Like many of the other inmates interrogated at Guantanamo Bay, Adeel's personal nightmare did not end when he returned home.
Today, in his native Pakistan, the sound of approaching footsteps or the sight of someone in a uniform can trigger bad memories and set off a panic attack. The former teacher and father of five now thinks of himself as a suspicious and lonely person.
"I feel like I am in a big prison and still in isolation. I have lost all my life," he told psychologists working for the non-profit Physicians for Human Rights. They diagnosed him as having post-traumatic stress disorder (PTSD) and severe depression.
Newly emerging research on large numbers of torture survivors shows that anecdotal stories like these are common and suggests that "psychological" forms of torture -- often thought to be milder than the direct infliction of physical pain -- can in fact have serious long-term mental health consequences.
Adeel's story is similar to those of other prisoners who may be released this year as President Obama pushes to close the facility. Adeel spent four years in U.S. custody, first at the Bagram Theater Internment Facility in Afghanistan and then at Guantanamo -- and was freed in 2006, never having been charged with a crime.
Adeel said that while in U.S. custody he was sexually humiliated and wrapped in a hood, goggles, earphones and gloves that cut off his senses during a 24-hour flight. His descriptions of what happened match many of the practices that U.S. officials said were used at the prisons. Adeel said he was kept in isolation in a chilled cell, blasted with loud music to prevent him from sleeping, and forced to stand motionless in the hot sun for hours.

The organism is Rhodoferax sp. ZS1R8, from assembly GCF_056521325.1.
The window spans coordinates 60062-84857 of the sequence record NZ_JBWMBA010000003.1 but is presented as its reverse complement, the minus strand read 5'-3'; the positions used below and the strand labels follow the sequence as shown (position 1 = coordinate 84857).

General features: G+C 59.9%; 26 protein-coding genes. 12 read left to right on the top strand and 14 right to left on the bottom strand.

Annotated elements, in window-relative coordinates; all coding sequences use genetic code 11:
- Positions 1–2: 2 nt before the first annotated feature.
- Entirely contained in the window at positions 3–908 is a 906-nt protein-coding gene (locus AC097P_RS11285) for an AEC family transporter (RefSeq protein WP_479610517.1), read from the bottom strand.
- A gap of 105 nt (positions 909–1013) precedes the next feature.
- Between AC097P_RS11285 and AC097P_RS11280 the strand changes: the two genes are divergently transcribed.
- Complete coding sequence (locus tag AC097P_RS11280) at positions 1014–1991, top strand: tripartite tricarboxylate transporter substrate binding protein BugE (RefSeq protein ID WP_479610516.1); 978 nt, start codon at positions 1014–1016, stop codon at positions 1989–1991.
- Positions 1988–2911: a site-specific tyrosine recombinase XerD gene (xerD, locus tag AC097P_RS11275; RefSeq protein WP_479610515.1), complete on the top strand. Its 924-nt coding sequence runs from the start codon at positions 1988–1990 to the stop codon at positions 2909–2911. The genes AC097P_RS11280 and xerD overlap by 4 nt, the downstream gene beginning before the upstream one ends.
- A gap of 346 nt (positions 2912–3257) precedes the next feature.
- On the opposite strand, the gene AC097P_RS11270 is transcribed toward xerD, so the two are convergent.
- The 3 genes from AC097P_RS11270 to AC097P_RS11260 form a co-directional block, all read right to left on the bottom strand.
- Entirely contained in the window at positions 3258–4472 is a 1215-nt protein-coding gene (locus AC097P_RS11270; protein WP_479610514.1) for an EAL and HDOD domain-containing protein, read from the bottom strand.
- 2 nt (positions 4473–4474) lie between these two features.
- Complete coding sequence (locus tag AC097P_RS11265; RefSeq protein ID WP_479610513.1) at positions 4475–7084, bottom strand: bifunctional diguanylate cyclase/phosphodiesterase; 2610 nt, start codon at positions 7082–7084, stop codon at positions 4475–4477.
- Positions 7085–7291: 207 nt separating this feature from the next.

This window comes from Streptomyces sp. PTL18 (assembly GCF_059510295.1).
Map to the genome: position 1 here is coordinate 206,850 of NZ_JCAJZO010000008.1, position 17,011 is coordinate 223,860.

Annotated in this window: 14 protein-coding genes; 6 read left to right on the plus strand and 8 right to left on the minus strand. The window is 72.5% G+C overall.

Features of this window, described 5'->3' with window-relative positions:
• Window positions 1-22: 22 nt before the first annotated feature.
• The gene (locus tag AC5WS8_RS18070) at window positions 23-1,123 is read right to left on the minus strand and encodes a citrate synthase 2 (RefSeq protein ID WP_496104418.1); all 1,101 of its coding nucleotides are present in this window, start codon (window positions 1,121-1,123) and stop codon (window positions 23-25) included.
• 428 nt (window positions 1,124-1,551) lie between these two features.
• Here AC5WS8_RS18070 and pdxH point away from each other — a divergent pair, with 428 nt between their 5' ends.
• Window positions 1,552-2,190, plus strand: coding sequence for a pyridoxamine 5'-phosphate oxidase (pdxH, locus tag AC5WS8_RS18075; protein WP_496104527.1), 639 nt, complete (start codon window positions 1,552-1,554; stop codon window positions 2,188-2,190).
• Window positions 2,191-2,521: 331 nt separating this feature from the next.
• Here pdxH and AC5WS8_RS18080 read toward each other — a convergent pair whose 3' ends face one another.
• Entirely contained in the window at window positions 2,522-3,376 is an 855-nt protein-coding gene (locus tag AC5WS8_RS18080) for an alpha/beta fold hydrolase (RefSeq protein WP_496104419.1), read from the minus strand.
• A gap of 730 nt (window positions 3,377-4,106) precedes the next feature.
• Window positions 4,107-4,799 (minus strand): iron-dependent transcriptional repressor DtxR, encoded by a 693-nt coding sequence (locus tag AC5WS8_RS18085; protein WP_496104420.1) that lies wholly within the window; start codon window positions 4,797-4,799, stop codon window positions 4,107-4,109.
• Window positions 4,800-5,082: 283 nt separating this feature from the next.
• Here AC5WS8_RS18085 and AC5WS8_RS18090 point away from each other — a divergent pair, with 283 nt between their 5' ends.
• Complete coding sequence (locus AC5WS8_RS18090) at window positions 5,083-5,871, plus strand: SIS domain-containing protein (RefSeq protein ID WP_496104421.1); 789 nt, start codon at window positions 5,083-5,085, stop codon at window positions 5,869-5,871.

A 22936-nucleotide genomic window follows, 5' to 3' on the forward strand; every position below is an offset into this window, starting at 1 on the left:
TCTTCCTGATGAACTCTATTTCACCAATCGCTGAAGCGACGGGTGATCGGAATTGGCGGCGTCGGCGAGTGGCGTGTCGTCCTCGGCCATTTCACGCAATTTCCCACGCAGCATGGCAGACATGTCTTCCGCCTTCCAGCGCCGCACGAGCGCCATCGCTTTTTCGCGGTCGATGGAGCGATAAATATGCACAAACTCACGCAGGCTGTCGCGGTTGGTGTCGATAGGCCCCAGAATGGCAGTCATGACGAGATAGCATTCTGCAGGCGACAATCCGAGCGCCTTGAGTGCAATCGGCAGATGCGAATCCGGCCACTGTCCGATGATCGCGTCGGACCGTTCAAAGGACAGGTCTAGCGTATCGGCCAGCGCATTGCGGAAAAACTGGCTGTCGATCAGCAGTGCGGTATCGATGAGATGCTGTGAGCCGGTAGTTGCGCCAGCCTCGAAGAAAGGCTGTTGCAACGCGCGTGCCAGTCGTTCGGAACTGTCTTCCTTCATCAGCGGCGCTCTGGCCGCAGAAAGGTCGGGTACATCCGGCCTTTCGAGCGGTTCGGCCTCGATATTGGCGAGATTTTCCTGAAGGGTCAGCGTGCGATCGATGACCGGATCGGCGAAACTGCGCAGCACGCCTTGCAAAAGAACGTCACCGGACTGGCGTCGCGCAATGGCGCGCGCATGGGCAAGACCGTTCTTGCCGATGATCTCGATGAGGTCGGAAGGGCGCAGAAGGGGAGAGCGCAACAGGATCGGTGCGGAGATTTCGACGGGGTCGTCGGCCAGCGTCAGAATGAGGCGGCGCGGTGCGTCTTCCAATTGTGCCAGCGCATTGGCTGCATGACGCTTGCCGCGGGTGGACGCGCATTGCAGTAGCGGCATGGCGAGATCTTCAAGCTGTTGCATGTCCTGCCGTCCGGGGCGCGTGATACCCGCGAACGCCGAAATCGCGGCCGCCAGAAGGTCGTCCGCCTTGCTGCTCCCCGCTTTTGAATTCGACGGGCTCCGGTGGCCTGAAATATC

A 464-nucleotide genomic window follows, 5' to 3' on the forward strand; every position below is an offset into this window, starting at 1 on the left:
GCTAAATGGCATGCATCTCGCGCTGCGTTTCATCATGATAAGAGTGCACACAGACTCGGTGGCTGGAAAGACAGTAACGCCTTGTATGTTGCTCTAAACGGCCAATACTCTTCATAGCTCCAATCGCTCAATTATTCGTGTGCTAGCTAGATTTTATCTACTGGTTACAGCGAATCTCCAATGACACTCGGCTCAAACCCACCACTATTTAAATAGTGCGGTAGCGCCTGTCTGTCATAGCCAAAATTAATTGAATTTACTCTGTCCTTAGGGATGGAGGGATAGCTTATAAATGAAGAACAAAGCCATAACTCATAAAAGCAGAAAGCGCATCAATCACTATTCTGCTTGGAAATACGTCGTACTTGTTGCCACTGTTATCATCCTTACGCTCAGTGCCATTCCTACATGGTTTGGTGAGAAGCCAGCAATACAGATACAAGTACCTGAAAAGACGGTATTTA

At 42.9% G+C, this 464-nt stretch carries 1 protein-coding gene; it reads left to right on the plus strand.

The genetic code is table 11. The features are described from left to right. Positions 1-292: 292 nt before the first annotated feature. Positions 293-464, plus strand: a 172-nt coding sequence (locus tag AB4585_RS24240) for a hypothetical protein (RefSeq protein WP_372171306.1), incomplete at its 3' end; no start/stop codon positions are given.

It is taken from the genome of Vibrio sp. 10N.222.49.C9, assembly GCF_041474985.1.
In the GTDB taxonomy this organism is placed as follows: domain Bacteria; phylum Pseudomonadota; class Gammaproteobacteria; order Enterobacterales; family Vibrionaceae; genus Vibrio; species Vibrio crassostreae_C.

"For two months, I couldn't sleep because there was a very strong light. ... If you fell asleep just for a few minutes they played very loud American music, so you could not sleep," the man who now goes by the alias Adeel recalled in a recent report by the Physicians for Human Rights.
Memos sent in 2002 from the U.S. Department of Justice to the CIA, released earlier this year by President Obama, describe these and other interrogation techniques -- such as tossing prisoners against flexible walls and using waterboarding. These techniques, which leave few physical marks, are also used to toughen American troops undergoing Survival, Evasion, Resistance and Escape training.